Two St. John’s men suspected of having ties to violent biker gang activity were dressed alike when they appeared in provincial court Tuesday.
Both wore jeans and dark, long-sleeved shirts with identical logos on the front and back. Sources outside court told The Telegram the logos signified support for the Hells Angels — a notorious motorcycle gang considered to be an organized crime group.
But Allan Winfield Potter, 50, and Bradley John Summers, 32, had different ideas about when they wanted their bail hearing.
Potter, who was represented by St. John’s lawyer John Kelly, opted to go back to jail and wait to have his bail hearing Thursday.
Summers, with lawyer Tim O’Brien, wanted his bail hearing right away.
It got underway Tuesday afternoon, with Judge Colin Flynn hearing the case.
It’s scheduled to continue Thursday.
Potter and Summers each face four counts of assault — two of them joint charges — while Summers faces four counts of uttering threats and Potter one for the same charge. The latter charge for uttering threats is also a joint one. The charges relate to multiple victims, some of whom are listed on court documents as “unknown,” while other complainants are listed by initials.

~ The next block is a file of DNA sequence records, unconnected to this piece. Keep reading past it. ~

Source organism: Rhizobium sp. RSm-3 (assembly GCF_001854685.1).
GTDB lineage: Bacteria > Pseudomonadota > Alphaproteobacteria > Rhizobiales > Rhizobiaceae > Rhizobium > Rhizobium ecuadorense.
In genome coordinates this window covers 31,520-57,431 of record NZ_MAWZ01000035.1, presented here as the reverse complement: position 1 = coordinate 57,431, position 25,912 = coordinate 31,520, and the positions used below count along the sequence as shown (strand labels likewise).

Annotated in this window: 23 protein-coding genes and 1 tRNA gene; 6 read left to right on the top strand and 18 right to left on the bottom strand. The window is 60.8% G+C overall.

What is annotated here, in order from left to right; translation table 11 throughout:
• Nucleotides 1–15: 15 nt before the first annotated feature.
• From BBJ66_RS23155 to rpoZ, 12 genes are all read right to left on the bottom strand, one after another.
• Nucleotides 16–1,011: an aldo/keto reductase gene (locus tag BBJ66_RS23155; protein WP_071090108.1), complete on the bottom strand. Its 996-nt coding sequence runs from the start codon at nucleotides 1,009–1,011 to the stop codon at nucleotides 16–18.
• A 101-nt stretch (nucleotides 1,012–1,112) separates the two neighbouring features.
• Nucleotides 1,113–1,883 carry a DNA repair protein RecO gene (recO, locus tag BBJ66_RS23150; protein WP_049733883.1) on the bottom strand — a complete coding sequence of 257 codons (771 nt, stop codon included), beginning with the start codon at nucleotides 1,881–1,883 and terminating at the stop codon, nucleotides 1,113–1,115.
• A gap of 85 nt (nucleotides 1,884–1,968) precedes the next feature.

The men were arrested Friday afternoon at the corner of Duckworth Street and Bates Hill in the city’s downtown.
In a news release issued later that day, the Royal Newfoundland Constabulary, working jointly with the RCMP, said the charges relate to incidents in the George Street area between March and May.
RNC Const. Talia Murphy told reporters the police would not name “any particular outlaw motorcycle gang that these individuals may be associated (with) at this time.”
However, there are connections to other incidents which have been linked to the Angels.
Incidentally, the street address listed for Summers on a court document is 283 Hamilton Ave. — the same house that was targeted last May in what police have called a suspicious incident. The fire damaged two houses, a Mercedes-Benz, and a Harley-Davidson motorcycle.
Weeks later, RNC Chief Robert Johnston told reporters police suspected that incident and a recent drive-by shooting on Dauntless Street in the Kenmount Terrace subdivision were connected. The drive-by targeted the wrong house, according to police.
No one was injured in either incident.
Johnston said investigators have learned through interviews that both occurrences may be linked to the Angels.
He said there are indications there are efforts underway to establish an Angels chapter in St. John’s.
No arrests have been made in connection with either the incident on Hamilton Avenue or the one on Dauntless Street.